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Rising rents and persistent inflation increase the risk for people becoming homeless and serve as barriers to people who are trying to exit homelessness. In a 2020 study, researchers at the U.S. Government Accountability Office estimated that “a $100 increase in median rent was associated with a 9% increase in the estimated homelessness rate.”1 New research sheds light on the precariousness of people’s housing situations in the midst of historically high rent prices and inflation, which may lead to increases in homelessness if left unchecked.
Rental prices have increased substantially, especially in the past year. In inflation-adjusted terms, the Zillow Observed Rent Index (ZORI)2 reports that the median rent increased by 15.9 percent in the last 12 months nationwide (ending in May 2022) and increased across all housing types. This increase is apparent in the graph above: rents were steadily increasing from January 2014 until January 2021, followed by a noticeable spike in rental costs.
While this increase occurred nationwide, certain areas took a harder hit. California cities San Jose, San Francisco, and Ventura led the nation with median rents exceeding $3,000/month, as of May 2022. However, the greatest increases in rent were concentrated in Florida, where rents rose more than 30 percent in Fort Meyers, Miami-Fort Lauderdale, and North Port-Sarasota-Bradenton within the span of the same year.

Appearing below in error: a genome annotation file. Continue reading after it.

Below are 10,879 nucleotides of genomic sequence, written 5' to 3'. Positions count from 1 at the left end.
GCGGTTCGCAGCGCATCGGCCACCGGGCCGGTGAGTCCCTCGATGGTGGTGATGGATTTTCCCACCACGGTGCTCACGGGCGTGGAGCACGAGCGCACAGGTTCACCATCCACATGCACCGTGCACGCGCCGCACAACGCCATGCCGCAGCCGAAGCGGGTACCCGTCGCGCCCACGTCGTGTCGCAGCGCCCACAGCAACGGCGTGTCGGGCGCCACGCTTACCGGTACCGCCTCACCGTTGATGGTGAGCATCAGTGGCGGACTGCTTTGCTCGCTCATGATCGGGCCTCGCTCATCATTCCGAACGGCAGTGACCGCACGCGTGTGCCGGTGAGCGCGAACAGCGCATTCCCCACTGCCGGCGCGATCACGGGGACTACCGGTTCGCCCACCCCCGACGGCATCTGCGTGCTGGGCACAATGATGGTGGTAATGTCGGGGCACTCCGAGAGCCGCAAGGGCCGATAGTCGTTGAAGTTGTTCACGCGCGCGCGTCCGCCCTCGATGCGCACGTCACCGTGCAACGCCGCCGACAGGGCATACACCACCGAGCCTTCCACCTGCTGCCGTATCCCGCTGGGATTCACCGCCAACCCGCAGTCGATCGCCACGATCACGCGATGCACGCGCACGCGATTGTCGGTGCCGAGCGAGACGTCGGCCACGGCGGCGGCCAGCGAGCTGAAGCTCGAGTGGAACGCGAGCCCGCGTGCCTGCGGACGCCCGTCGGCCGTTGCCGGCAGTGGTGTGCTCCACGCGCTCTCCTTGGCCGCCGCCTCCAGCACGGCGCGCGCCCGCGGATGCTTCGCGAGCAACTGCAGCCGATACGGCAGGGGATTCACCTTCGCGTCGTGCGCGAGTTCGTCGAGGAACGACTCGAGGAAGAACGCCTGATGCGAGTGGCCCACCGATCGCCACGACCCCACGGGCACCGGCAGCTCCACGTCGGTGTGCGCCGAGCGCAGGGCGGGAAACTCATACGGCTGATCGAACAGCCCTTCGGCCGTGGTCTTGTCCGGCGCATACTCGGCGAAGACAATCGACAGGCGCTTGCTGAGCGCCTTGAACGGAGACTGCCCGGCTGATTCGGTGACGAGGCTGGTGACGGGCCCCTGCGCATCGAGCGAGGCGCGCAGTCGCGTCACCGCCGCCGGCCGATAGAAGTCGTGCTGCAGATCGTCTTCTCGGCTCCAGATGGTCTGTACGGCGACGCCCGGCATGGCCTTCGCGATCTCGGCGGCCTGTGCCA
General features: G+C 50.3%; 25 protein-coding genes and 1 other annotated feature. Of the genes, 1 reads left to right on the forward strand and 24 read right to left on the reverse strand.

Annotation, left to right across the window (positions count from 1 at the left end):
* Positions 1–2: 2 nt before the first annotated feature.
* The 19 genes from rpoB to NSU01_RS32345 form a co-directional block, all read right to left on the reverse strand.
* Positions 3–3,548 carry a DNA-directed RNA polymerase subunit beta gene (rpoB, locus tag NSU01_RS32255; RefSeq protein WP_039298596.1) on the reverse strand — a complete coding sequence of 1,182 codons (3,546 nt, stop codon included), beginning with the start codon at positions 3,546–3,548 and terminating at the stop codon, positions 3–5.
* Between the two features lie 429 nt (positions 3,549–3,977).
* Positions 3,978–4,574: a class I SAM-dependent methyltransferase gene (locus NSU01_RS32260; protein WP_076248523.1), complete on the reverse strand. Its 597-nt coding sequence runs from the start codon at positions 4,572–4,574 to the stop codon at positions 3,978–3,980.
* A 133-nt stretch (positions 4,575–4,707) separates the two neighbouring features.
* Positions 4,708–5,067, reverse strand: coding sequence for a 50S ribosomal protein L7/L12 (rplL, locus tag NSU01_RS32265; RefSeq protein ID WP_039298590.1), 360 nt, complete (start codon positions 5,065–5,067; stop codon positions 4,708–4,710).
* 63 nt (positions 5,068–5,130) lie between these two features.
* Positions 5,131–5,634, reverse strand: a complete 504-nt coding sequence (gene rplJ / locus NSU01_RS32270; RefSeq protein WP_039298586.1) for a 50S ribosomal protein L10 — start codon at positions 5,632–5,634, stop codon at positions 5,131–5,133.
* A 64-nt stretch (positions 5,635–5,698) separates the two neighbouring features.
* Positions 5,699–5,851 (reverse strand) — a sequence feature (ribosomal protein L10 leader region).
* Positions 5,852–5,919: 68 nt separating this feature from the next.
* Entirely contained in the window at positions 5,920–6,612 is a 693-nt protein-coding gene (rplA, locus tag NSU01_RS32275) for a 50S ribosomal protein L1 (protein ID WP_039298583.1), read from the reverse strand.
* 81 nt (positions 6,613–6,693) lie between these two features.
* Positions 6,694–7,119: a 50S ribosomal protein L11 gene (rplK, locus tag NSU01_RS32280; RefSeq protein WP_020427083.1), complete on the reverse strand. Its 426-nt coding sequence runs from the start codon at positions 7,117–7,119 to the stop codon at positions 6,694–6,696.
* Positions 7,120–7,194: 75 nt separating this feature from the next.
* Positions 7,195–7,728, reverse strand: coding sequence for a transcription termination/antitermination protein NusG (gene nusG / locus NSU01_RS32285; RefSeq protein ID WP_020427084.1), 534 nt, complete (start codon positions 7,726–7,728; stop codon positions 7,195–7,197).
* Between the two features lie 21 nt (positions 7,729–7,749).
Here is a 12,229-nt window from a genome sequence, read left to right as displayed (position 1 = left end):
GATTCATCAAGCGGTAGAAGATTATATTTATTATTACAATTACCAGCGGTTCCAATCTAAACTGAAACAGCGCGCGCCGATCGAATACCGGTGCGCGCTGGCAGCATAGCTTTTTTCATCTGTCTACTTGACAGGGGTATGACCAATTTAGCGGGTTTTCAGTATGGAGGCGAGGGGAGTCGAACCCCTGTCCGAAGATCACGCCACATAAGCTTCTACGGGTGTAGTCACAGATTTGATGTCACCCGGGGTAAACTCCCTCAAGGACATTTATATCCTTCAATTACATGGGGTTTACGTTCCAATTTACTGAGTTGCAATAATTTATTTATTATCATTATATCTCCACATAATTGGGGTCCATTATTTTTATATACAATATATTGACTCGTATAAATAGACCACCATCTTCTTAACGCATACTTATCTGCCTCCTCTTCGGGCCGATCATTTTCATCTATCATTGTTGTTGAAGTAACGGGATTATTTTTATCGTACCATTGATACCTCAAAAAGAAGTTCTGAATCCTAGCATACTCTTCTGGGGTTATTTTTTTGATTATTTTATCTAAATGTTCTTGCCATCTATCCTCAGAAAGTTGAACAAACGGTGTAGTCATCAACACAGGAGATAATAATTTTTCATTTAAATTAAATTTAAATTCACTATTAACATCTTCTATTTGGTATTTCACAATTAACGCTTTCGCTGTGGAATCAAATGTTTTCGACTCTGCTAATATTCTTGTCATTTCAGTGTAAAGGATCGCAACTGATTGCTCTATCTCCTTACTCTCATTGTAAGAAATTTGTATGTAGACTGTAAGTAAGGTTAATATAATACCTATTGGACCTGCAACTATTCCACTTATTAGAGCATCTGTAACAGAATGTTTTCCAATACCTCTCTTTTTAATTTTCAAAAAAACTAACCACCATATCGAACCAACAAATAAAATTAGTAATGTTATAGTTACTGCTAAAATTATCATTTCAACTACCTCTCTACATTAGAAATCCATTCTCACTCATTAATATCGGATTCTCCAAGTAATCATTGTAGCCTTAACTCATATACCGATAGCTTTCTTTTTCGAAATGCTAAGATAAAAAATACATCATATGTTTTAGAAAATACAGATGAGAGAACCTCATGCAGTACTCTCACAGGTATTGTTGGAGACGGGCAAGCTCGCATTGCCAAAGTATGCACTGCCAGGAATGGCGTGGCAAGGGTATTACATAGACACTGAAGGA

How Inflation Impacts the Ability to Pay for Housing
These staggering rent increases are happening as a broader inflation wave has hit the country. Inflation reached a 40-year peak of 8.6 percent from May 2021 to May 2022. Increased spending on essentials such as food, energy, transportation, and health care may cause households to fall behind on housing payments.
Inflation also limits households’ buying power as prices have been rising faster than income. The U.S. Bureau of Labor Statistics reported that average hourly earnings actually decreased 3 percent over the year when adjusted for inflation. Combined with the nationwide lack of affordable housing, households are struggling to keep up with the rent.
Older adults particularly feel this pressure. A combination of fixed incomes, climbing rents, and higher prices have caused increased risk of homelessness among this population. Some patronize food banks or skip meals just so that more of their Social Security income can go towards rent, while many providers report increases in the number of seniors they are serving.
Read the full article about rising rent and inflation by Andrew Hall at National Alliance to End Homelessness.